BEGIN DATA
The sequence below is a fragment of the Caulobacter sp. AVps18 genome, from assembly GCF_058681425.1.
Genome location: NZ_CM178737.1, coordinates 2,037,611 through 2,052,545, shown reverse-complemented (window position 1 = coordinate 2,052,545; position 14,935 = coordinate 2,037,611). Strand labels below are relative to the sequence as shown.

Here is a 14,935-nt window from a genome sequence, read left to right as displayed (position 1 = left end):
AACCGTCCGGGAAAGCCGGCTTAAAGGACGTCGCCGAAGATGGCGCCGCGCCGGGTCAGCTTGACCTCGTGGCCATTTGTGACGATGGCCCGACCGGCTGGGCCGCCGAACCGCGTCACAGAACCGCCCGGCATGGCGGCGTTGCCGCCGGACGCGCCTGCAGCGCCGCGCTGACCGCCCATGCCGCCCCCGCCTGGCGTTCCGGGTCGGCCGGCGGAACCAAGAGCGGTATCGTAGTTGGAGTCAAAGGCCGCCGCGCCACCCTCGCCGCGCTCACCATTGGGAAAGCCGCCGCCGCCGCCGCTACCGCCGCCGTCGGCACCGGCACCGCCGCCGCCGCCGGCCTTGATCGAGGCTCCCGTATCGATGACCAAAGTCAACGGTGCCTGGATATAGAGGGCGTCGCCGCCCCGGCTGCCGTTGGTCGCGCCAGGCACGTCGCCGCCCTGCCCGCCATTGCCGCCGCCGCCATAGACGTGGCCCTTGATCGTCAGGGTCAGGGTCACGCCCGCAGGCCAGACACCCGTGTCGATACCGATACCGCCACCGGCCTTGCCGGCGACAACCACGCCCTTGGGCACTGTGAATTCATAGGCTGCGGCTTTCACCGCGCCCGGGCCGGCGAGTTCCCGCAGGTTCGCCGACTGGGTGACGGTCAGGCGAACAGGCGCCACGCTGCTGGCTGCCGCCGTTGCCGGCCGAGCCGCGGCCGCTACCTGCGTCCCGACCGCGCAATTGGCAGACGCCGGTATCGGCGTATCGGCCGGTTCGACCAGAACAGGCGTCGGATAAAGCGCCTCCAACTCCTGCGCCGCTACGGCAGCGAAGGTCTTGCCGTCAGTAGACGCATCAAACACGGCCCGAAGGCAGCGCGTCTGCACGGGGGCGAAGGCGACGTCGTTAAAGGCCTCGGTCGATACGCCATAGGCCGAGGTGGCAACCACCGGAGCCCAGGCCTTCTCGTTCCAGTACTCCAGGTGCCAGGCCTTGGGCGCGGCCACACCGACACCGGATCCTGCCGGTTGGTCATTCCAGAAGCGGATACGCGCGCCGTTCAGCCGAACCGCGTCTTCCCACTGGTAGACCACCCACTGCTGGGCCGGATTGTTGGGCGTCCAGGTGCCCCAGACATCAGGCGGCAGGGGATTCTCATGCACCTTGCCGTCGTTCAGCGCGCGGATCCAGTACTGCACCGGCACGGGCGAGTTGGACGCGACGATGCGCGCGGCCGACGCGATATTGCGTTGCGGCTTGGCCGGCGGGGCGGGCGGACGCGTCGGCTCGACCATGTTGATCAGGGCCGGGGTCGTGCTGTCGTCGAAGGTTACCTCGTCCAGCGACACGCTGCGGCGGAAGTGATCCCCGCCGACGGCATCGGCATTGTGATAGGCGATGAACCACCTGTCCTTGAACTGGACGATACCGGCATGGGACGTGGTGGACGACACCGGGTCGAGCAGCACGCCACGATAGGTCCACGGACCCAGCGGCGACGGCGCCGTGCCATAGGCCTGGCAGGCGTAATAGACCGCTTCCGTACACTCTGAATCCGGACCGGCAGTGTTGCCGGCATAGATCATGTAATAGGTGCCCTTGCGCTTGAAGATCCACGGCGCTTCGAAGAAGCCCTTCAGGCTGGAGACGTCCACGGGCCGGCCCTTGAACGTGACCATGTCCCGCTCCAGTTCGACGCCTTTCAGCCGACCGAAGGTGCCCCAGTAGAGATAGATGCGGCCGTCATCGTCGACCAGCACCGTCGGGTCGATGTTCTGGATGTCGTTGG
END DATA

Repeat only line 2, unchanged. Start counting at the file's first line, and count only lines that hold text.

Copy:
Genome location: NZ_CM178737.1, coordinates 2,037,611 through 2,052,545, shown reverse-complemented (window position 1 = coordinate 2,052,545; position 14,935 = coordinate 2,037,611). Strand labels below are relative to the sequence as shown.